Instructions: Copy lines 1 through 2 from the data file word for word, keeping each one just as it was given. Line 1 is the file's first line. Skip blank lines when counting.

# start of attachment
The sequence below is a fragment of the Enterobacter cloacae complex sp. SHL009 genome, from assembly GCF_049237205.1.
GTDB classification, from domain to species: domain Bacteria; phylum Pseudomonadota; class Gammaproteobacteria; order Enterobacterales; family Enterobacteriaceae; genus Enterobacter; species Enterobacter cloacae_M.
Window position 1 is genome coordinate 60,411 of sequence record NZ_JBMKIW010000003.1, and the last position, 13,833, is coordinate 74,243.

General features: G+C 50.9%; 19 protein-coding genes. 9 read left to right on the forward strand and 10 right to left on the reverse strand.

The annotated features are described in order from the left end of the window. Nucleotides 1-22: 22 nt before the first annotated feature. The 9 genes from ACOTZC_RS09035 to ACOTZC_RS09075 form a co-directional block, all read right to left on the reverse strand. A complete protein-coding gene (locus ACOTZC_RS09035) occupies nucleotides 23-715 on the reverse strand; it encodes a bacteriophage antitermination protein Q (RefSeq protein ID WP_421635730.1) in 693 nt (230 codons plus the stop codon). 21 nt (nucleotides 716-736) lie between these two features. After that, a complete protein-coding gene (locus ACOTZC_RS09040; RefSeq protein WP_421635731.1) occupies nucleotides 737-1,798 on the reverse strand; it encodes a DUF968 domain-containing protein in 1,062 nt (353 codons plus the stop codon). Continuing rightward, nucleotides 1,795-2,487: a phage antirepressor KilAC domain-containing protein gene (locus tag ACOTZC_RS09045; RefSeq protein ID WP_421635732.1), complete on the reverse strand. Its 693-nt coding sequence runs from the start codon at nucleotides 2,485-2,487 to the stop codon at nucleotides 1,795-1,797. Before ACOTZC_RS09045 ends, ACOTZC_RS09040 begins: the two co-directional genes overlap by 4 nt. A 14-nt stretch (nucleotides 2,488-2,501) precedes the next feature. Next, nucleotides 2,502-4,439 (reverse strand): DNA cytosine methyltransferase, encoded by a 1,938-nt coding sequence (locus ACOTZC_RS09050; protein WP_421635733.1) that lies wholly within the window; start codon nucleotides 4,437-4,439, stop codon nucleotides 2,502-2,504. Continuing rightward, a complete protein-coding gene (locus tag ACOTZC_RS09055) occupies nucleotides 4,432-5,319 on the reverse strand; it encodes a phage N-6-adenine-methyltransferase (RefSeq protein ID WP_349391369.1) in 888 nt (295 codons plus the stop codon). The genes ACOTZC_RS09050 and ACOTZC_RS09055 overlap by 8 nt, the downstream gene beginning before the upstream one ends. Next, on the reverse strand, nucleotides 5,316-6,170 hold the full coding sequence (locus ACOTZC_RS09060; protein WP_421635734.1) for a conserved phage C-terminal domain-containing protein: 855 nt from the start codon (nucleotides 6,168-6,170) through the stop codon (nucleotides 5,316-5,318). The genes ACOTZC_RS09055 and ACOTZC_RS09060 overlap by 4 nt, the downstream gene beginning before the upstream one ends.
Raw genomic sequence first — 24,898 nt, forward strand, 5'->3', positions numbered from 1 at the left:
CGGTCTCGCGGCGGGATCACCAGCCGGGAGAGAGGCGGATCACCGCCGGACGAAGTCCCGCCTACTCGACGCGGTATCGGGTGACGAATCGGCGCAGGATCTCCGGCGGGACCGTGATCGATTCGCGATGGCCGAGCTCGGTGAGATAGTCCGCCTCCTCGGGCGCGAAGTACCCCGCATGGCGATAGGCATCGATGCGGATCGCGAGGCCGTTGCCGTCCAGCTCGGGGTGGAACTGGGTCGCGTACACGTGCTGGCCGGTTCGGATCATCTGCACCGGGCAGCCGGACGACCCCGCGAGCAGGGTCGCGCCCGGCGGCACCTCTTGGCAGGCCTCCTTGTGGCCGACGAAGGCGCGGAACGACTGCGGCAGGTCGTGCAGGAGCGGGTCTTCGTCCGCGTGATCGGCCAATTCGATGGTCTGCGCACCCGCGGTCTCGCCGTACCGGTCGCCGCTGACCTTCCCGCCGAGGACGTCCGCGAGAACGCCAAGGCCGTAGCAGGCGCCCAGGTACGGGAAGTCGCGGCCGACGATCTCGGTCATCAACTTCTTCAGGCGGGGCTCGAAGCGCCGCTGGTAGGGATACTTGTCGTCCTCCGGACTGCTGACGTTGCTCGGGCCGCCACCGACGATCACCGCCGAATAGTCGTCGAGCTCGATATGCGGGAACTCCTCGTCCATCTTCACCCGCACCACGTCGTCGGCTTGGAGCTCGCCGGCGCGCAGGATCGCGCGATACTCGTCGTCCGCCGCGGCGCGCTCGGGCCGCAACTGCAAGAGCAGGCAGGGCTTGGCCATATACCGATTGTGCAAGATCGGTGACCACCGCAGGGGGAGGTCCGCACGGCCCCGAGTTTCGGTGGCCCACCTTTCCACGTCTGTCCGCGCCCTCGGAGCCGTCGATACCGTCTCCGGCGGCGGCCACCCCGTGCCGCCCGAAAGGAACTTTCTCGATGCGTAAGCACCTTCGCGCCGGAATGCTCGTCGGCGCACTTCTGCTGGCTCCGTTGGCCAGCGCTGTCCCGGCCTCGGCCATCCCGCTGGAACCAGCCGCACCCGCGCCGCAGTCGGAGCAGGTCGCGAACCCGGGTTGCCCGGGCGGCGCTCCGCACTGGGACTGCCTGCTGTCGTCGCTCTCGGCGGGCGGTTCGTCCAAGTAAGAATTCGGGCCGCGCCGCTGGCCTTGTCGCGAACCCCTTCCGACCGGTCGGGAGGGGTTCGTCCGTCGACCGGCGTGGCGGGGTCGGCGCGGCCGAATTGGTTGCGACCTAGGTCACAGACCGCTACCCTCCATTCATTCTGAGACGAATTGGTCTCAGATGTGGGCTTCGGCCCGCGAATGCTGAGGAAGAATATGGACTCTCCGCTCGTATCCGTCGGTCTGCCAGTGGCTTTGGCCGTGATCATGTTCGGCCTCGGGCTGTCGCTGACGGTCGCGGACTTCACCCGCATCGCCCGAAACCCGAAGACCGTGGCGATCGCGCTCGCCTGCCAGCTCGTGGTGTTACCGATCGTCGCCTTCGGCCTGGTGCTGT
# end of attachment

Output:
The sequence below is a fragment of the Enterobacter cloacae complex sp. SHL009 genome, from assembly GCF_049237205.1.
GTDB classification, from domain to species: domain Bacteria; phylum Pseudomonadota; class Gammaproteobacteria; order Enterobacterales; family Enterobacteriaceae; genus Enterobacter; species Enterobacter cloacae_M.